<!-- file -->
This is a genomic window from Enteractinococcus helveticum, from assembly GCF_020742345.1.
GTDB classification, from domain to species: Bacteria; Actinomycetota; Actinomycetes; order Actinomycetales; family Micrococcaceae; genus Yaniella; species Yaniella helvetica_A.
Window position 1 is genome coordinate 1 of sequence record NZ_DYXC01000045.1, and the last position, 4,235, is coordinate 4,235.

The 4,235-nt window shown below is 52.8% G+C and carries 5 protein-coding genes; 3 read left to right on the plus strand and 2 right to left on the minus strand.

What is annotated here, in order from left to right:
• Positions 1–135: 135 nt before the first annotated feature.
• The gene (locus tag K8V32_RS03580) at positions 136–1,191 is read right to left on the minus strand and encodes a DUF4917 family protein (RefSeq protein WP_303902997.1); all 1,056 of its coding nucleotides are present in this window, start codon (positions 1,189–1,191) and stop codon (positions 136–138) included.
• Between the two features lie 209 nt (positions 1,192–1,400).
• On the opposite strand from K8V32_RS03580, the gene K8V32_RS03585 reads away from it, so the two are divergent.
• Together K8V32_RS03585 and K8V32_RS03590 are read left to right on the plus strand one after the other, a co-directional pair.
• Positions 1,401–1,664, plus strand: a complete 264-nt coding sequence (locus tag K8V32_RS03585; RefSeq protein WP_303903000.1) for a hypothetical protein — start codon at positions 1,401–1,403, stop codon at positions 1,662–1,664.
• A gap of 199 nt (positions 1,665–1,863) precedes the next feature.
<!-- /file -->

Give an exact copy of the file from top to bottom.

This is a genomic window from Enteractinococcus helveticum, from assembly GCF_020742345.1.
GTDB classification, from domain to species: Bacteria; Actinomycetota; Actinomycetes; order Actinomycetales; family Micrococcaceae; genus Yaniella; species Yaniella helvetica_A.
Window position 1 is genome coordinate 1 of sequence record NZ_DYXC01000045.1, and the last position, 4,235, is coordinate 4,235.

The 4,235-nt window shown below is 52.8% G+C and carries 5 protein-coding genes; 3 read left to right on the plus strand and 2 right to left on the minus strand.

What is annotated here, in order from left to right:
• Positions 1–135: 135 nt before the first annotated feature.
• The gene (locus tag K8V32_RS03580) at positions 136–1,191 is read right to left on the minus strand and encodes a DUF4917 family protein (RefSeq protein WP_303902997.1); all 1,056 of its coding nucleotides are present in this window, start codon (positions 1,189–1,191) and stop codon (positions 136–138) included.
• Between the two features lie 209 nt (positions 1,192–1,400).
• On the opposite strand from K8V32_RS03580, the gene K8V32_RS03585 reads away from it, so the two are divergent.
• Together K8V32_RS03585 and K8V32_RS03590 are read left to right on the plus strand one after the other, a co-directional pair.
• Positions 1,401–1,664, plus strand: a complete 264-nt coding sequence (locus tag K8V32_RS03585; RefSeq protein WP_303903000.1) for a hypothetical protein — start codon at positions 1,401–1,403, stop codon at positions 1,662–1,664.
• A gap of 199 nt (positions 1,665–1,863) precedes the next feature.